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Site Credits

Photography: Stacey Salter Moore, Briana Balducci, Joseph Magnelli, David Chow

Videography: Federica Nanfeng, Sarah M. Park

Structure: Aaron Tiang, Anna Ong

© 2019 by Studio ATAO, Inc. A 501(c)3 nonprofit

Storyteller in Residence: Nicaragua

commissioned by Cayuga Collection

Storyteller in Residence: Nicaragua is an immersive VR/360 project celebrating the food cultures of Nicaragua through the lens of eco-sustainability. We traveled to Nicaragua to profile three important aspects of Nicaraguan food culture: coffee, fish and markets. Using immersive 360 video, we told the stories of these foods with behind-the-scenes footage of the whole cycle, from land and sea to dish. Our final VR footage and personal stories were paired with 3 courses of food and cocktails, matched to the corresponding topic, and presented to the Nicaraguan Tourism Board as well as locals and hotel guests at Cayuga Collection's Jicaro Island Ecolodge.

Deacachimba

This coffee-based cocktail draws from Nicaraguan dessert Sopa Borracha ("drunken soup"), a rum soaked cake. The idea was to replicate the heft and indulgence of the cake in liquid form by using full-bodied alcohol and the mouthfeel of a sour. 

I combined Flor de Caña añejo classico rum, Selva Negra "Mousey" blend coffee, sweet lemon syrup (literally, a lemon but sweet) and coconut milk for the cocktail base, then added egg whites for an extra creamy body. The drink is topped with fresh coffee cherries and coffee beans, which are surrounded by a lightly sweet pulp.

Deacachimba is Nicaraguan slang for "awesome" or "f*cking A", a word we were taught by the wonderful staff at Jicaro Island. This felt a fitting way to close out the tasting and say thank you.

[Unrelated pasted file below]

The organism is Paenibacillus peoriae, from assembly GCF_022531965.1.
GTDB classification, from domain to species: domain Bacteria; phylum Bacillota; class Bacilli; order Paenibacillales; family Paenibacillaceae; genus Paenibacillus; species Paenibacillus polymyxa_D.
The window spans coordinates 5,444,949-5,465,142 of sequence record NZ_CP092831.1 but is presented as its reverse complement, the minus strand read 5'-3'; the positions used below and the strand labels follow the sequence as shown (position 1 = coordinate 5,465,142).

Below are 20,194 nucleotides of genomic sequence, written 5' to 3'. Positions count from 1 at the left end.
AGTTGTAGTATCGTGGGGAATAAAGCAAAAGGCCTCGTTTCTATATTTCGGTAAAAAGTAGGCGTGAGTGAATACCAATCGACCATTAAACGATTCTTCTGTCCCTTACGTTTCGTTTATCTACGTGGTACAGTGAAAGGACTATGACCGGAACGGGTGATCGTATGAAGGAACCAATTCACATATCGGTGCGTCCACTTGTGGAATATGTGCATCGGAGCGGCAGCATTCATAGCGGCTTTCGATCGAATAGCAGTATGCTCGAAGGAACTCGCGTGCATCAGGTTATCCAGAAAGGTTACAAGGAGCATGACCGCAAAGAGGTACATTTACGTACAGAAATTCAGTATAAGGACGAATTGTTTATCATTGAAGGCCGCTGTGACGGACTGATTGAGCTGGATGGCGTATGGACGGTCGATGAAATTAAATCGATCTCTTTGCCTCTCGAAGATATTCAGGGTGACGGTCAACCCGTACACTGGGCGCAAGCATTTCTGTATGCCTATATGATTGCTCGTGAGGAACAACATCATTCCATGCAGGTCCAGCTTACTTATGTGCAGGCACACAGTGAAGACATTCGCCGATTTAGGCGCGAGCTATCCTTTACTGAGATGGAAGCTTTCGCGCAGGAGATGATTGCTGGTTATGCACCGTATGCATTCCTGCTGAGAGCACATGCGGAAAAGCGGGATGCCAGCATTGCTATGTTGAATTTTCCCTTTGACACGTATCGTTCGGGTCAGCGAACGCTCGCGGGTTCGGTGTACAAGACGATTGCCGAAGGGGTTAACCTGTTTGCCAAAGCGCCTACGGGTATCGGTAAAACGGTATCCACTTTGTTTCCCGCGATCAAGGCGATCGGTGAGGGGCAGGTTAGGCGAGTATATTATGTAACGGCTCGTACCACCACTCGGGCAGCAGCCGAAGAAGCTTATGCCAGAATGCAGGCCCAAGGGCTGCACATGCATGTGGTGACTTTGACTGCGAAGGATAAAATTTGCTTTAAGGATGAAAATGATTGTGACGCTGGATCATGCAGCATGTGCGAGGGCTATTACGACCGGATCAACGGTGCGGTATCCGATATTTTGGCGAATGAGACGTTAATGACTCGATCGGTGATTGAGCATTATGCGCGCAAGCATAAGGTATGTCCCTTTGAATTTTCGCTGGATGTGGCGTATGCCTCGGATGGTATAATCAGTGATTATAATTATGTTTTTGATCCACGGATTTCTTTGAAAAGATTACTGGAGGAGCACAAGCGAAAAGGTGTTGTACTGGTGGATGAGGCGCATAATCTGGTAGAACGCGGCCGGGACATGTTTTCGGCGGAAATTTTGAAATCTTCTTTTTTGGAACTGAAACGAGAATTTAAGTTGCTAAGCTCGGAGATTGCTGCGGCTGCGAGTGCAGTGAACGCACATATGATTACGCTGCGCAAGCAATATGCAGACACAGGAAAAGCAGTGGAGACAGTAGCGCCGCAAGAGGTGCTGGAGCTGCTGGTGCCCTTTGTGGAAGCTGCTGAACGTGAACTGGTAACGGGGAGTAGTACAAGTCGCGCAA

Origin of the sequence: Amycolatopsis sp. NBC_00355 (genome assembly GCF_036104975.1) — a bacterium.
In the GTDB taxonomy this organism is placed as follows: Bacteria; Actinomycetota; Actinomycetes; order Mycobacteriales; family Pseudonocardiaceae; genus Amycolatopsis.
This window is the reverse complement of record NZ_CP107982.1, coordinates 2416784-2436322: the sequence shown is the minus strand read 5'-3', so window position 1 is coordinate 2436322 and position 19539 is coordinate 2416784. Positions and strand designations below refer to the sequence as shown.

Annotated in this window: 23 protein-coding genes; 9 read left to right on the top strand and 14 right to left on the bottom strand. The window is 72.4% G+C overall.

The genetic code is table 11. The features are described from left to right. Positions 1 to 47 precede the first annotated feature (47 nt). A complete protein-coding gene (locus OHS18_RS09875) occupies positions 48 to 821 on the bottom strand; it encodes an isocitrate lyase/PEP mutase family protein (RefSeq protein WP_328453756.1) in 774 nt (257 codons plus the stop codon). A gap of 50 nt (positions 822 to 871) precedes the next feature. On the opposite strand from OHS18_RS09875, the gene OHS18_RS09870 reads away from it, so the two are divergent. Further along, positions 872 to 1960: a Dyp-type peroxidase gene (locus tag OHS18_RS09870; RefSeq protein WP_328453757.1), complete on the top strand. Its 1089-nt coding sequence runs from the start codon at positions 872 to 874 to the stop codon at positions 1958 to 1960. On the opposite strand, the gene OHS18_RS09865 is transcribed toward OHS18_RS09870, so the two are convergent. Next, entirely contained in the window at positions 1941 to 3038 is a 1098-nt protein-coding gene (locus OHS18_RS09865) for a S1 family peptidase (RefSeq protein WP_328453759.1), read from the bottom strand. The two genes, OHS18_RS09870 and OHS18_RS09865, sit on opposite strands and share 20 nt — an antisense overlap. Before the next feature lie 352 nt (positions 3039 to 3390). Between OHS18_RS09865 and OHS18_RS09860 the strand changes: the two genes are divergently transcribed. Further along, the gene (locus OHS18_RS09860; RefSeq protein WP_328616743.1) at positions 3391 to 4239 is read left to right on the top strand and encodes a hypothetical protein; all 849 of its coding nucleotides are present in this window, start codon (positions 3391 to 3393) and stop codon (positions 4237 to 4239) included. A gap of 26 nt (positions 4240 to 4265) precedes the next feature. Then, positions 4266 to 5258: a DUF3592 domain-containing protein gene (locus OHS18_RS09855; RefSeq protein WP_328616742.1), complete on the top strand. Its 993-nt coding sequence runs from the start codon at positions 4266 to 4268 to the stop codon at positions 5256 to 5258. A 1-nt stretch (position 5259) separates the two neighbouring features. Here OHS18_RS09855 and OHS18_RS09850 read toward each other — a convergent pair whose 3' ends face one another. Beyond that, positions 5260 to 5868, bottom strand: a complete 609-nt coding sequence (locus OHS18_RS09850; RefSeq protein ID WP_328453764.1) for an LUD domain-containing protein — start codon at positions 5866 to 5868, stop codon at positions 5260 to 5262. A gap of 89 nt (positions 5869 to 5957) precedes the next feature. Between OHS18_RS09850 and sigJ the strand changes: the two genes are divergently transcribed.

- Matt Dorsey, Mixologist

"Tres Leches"

and Gallo Pinto Ice Cream

Tres Leches, or "3 milks" is a popular Nicaraguan dessert made of a fluffy cake soaked with a mix of whole milk, sweetened condensed milk and evaporated milk. I adore the classic version, but fell in love with so many bits and pieces of Nicaraguan food I wanted to incorporate some fun touches to this staple sweet.

For the base, I used Selva Negra espresso beans and cumin to flavor a classic sponge. In place of the milks I used another Nicaraguan favorite: guabul, green banana and coconut milk dessert soup. I let the cake soak for 24 hours, then topped with green mango and guava jam (a typical fruit jam eaten for breakfast). On the side I turned the national rice & beans ("gallo pinto" or "spotted rooster") into ice cream and topped it with a chocolate & coffee crumble for texture.

- Jenny Dorsey, Chef

Si Quieres

Nicaraguan markets are filled with delicious non-alcoholic beverages, flavored with everything from flaxseed to cacao to naranjilla. An especially popular one is chicha, a lightly fermented corn that is often turned into chicha bruja (corn beer). It is typically sold in small bags and colored bright pink with a "raspberry" flavoring. 

 

This drink took inspiration from chicha morada, the Peruvian beverage made from chicha, but is built on Nicaraguan bounty. Pineapple vinegar, sourced from the coasts renowned for their lush fruit, offers an acidic component while grama tea, a grassy root used for herbal drinks adds body. Papaya seeds and tamarind marmalade from Santa Clara Farm balance the natural texture of the chicha and the national spirit of choice - Flor de Caña rum - is the liquor.

- Matt Dorsey, Mixologist

Seabass Ceviche

with smoked naranjilla

Classic Nicaraguan ceviche is dressed with lime, tossed with red onions and packs a little heat. I wanted to maintain this foundation while highlighting some of the gorgeous produce I saw at the markets and also play with a ceviche style from a similarly tropical area across the world: kinilaw from the Philippines. 

I took naranjilla, an interesting fruit that looks like a persimmon but slices like a tomato, smoked it with applewood, pureed and strained it, then combined that with sour orange (literally, an orange but sour) as the acidifying base. I mixed in passionfruit seeds for crunch, lots of sliced mimbro (a tiny juicy green pepper-like vegetable that is super sour), freshly extracted coconut milk (macheted, grated, pureed on-site); and Congo pepper (a tiny, tiny pin-sized pepper that is very spicy) for heat.

- Jenny Dorsey, Chef

Credits

Culinary Lead & 360 Director: Jenny Dorsey

Beverage Lead: Matt Dorsey

Local Guide: Marcela Reuda Campbell

Traditional Videography: Sarah Park

360 Post Production: Jhernie Evangelista